A substantial retail chain employer with stores in Michigan is now having to grapple with this law and the unfortunate lack of a reliable drug test which can detect both recent usage, as well as probable impairment. In 2010, an employee of this national retail chain sued his employer for discharging him because he tested positive for marijuana under the company’s alcohol and drug testing program.

The lawsuit, filed in April of this year, alleges that the Plaintiff, Joseph Casias, was prescribed medical marijuana by his oncologist to alleviate head and neck pain resulting from an inoperable brain tumor and sinus cancer. Casias, a five year employee with this large retailer--who had received the associate of the year award in 2008--was terminated after he tested positive for marijuana following a post-accident drug test. Casias contended that he did not use medical marijuana during work hours and that he was not under the influence of marijuana at the time of his accident. He sued his employer under Michigan’s Medical Marihuana Act2, claiming wrongful discharge in violation of public policy.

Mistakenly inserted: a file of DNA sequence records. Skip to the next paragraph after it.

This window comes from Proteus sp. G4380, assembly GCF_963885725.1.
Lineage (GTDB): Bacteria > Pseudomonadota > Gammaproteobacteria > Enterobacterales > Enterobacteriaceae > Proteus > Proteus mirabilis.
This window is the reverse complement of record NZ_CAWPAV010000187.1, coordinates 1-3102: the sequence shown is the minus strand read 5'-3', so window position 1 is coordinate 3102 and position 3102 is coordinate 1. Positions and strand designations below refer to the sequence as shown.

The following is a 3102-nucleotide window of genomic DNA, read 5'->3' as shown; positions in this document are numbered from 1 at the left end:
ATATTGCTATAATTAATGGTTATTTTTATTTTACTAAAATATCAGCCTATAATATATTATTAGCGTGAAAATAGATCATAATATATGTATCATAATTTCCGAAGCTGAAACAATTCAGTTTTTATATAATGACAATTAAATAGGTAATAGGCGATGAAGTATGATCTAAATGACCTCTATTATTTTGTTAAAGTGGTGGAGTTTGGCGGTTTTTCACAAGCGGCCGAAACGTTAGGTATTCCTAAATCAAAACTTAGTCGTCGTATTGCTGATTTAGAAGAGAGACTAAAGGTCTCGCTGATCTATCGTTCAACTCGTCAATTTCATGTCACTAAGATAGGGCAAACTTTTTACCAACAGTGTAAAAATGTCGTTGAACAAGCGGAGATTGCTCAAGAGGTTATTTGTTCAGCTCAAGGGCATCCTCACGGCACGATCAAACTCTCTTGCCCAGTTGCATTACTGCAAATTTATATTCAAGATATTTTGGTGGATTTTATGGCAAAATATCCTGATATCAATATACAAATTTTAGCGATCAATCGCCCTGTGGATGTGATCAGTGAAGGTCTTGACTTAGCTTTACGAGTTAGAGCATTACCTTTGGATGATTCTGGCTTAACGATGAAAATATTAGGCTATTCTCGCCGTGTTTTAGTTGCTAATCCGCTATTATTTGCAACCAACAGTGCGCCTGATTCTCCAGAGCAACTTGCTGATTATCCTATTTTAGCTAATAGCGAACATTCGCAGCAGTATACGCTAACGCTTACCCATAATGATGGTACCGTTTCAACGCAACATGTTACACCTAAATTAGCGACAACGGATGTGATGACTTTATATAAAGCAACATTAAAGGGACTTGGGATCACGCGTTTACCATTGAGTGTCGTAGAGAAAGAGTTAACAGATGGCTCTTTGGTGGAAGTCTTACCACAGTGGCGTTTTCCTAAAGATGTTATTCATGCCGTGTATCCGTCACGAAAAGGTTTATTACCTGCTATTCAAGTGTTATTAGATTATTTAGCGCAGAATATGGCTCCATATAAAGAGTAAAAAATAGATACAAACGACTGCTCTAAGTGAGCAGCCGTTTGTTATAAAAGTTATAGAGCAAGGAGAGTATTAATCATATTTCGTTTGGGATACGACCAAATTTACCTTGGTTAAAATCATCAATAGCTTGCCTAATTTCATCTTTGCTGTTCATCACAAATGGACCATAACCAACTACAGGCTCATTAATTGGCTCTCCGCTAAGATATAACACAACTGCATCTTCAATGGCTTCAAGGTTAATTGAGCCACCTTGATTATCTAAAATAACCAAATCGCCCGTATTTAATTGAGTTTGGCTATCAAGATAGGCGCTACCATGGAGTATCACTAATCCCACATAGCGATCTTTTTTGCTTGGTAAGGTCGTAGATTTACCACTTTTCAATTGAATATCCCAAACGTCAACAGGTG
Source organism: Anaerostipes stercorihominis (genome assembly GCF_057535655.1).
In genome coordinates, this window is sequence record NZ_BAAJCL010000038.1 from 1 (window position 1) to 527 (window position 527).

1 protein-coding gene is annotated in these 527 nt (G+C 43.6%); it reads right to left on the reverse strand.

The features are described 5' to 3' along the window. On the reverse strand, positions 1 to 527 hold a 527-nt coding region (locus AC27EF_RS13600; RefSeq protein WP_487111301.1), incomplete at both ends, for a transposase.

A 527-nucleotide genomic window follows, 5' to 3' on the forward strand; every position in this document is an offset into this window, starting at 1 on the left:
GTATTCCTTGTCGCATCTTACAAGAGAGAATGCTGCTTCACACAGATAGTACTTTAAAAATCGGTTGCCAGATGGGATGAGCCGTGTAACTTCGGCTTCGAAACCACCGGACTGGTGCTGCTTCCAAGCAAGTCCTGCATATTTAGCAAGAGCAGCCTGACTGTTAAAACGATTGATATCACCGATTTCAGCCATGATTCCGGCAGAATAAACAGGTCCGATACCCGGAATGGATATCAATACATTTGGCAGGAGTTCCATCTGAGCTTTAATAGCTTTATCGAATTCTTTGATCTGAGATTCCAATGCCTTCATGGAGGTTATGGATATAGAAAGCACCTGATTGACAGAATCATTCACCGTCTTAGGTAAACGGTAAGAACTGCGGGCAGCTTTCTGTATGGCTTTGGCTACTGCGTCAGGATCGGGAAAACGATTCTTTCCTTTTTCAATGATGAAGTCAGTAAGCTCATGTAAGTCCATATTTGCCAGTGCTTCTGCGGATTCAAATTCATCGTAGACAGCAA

This appears to be a case of first impression under those medical marijuana state statutes which specifically provide for some form of anti-discrimination protection. It is noteworthy that Michigan's law does not give unlimited protection to employees using medical marijuana. Specifically, the act does not require employers to accommodate the smoking or ingesting of marijuana in the workplace, nor are they required to permit an employee to or report to work under the influence of medical marijuana. However, given the inability of drug screens to reliably test for recent use or probable impairment from medical marijuana, how can an employer fairly balance the interests of safety in the workplace versus reasonable accommodations for disabilities and a law protecting employees prescribed medical marijuana. In this case, it appears it will not be a drug test or the employer who will decide whether Casias could have endangered himself or others while possibly under the influence, and therefore was properly discharged, it will be a jury weighing testimony, unaided by a definitive drug screen.